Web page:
The State of Mobile AdvertisingDennis Oudejans
It is true that no advertiser can ignore a phenomenon of this magnitude! With 800 million mobile handsets versus 200 million TV sets, 160 million radio sets, 80 million computers and 70 million daily newspapers, mobile has a reach that is unprecedented in the history of Indian media. This is further compounded by the fact that people spend 160 minutes a day on their smartphones. Social networks, search services and India’s very own innovative digital players such as Flipkart, Ola, PayTM and Wynk continue to give users more reasons to check their phones than the 100 times they are doing daily already.
Yet, mobile advertising accounts for only 8% of the total ad spend in India and 15% globally. Why is there such a disconnect?
For a start, two-third of the Indian population lives outside the metro cities, where smartphone ownership, and thus connected consumerism, is low. Brands experience challenges reaching these media dark areas, digitally. Even traditional media doesn’t provide all the answers, to the same end.
On a more global level, however, mobile advertising faces issues that come naturally with a service that is only 10 years old and yet, has grown explosively. Invasive ad formats, poor creative(s) and redirects to unwanted websites have caused negative user experiences, whereas on the other hand, brands are not fully committed due to transparency, publisher quality and ad blocking issues.
In my experience, the ad industry itself, for the silos in which it operates, is to be held accountable as well. Only a few of the digital teams of agencies and brands look at mobile as a channel that goes beyond pure performance or direct response only. There is insufficient synchronization, or no bridge, with their offline peers who have been building brands for a century and vice versa.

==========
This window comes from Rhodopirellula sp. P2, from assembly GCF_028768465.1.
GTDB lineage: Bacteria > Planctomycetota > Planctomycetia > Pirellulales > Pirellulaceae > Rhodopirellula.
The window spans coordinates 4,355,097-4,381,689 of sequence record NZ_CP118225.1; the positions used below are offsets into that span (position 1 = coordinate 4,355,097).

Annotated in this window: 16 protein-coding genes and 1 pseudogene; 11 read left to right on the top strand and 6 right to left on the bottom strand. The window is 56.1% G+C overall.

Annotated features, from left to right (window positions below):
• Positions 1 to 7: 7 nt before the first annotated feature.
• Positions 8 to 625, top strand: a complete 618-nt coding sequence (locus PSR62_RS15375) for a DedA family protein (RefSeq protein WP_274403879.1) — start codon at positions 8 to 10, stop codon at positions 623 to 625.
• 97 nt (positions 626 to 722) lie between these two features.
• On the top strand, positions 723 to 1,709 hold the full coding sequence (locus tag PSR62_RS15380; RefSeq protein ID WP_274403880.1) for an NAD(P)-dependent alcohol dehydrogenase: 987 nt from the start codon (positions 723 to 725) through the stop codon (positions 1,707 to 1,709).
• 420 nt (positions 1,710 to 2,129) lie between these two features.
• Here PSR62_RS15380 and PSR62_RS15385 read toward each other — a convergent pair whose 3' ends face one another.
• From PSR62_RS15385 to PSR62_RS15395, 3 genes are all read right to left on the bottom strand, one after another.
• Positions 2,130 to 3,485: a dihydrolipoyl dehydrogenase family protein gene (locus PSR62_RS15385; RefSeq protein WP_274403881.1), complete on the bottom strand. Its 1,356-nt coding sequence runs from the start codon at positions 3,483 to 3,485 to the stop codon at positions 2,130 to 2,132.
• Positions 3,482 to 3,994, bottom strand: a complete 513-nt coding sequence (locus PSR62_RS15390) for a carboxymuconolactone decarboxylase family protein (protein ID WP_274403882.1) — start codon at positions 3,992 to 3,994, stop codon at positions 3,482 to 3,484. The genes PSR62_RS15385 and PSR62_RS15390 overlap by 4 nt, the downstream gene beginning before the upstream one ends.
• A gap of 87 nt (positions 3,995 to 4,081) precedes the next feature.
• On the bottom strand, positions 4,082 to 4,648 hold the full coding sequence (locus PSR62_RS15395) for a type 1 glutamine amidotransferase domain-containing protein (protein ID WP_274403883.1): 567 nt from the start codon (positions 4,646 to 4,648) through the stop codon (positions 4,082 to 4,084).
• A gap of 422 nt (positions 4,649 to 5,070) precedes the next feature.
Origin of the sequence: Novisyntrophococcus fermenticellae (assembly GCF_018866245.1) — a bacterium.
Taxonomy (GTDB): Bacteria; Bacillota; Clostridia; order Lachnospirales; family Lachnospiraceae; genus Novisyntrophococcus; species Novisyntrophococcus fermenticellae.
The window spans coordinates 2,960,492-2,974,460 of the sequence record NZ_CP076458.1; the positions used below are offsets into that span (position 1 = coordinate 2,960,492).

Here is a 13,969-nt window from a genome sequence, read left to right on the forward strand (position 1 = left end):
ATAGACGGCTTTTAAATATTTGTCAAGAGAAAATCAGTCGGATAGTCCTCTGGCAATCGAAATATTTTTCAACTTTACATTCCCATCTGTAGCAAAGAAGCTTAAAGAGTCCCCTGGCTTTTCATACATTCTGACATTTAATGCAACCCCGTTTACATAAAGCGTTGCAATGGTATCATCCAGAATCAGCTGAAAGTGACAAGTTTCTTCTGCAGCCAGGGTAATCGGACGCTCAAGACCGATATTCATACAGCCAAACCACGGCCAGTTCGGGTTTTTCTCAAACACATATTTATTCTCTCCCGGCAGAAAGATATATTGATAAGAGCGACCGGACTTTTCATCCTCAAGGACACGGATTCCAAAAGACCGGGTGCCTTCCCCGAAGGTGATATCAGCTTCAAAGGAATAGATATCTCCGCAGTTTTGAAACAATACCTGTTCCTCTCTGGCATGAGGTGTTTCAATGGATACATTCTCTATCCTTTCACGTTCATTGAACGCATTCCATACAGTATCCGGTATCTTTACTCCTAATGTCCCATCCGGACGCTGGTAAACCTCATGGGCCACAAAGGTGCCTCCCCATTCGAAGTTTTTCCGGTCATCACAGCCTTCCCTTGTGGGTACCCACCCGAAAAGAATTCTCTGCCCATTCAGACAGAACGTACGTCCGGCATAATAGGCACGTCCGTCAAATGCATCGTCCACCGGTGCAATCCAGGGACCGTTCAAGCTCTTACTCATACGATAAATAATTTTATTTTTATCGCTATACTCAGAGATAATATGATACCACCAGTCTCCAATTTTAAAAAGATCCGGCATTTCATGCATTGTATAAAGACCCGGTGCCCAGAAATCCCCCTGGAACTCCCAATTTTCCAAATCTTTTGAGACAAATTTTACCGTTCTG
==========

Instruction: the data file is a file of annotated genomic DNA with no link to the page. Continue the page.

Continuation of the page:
So where is mobile advertising heading? Nothing will stop it from becoming a dominant media, not only because of its sheer scale, but also because of on-going changes, improvements and evolution.
With increasing 4G network coverage, dropping data rates and handset prices, more than half of the Indian mobile users can be reached on smartphones by 2021. Establishing relationships with an expected 810 million smartphone subscribers in India by 2021, is essential for any brand.
This will not be achieved by pushing action-evoking advertising only. Mobile is already adopting friendlier ad formats such as natives, ads that blend in with the content, and these ads become increasingly relevant, honest and informative.
There is also a drive from large advertisers, such as Unilever and P&G for more transparency, measurability and control over where their ads end up. The industry reciprocates and leading agencies like WPP demand stricter compliance from publishers, networks and ad exchanges to improve experiences and efficiencies.
If not so already, mobile handsets will be at the heart of our professional and private lives. Entertainment services such as music and movies are going to be consumed more over mobiles than over TVs, radios and home stereo sets.
Increasingly we are ordering our purchases from our mobile, aided by augmented reality in the future. Increasingly, phones will be connected to other appliances and to cars and will be voice responsive, aided by intelligent assistants.
These technological advancements will bring along a whole new array of ad formats and advertising journeys. Display is transforming, video has already led the growth, audio will be next and virtual reality may be following.
In a society that is as mobile as India, mobile advertising is bound to quadruple between now and 2021.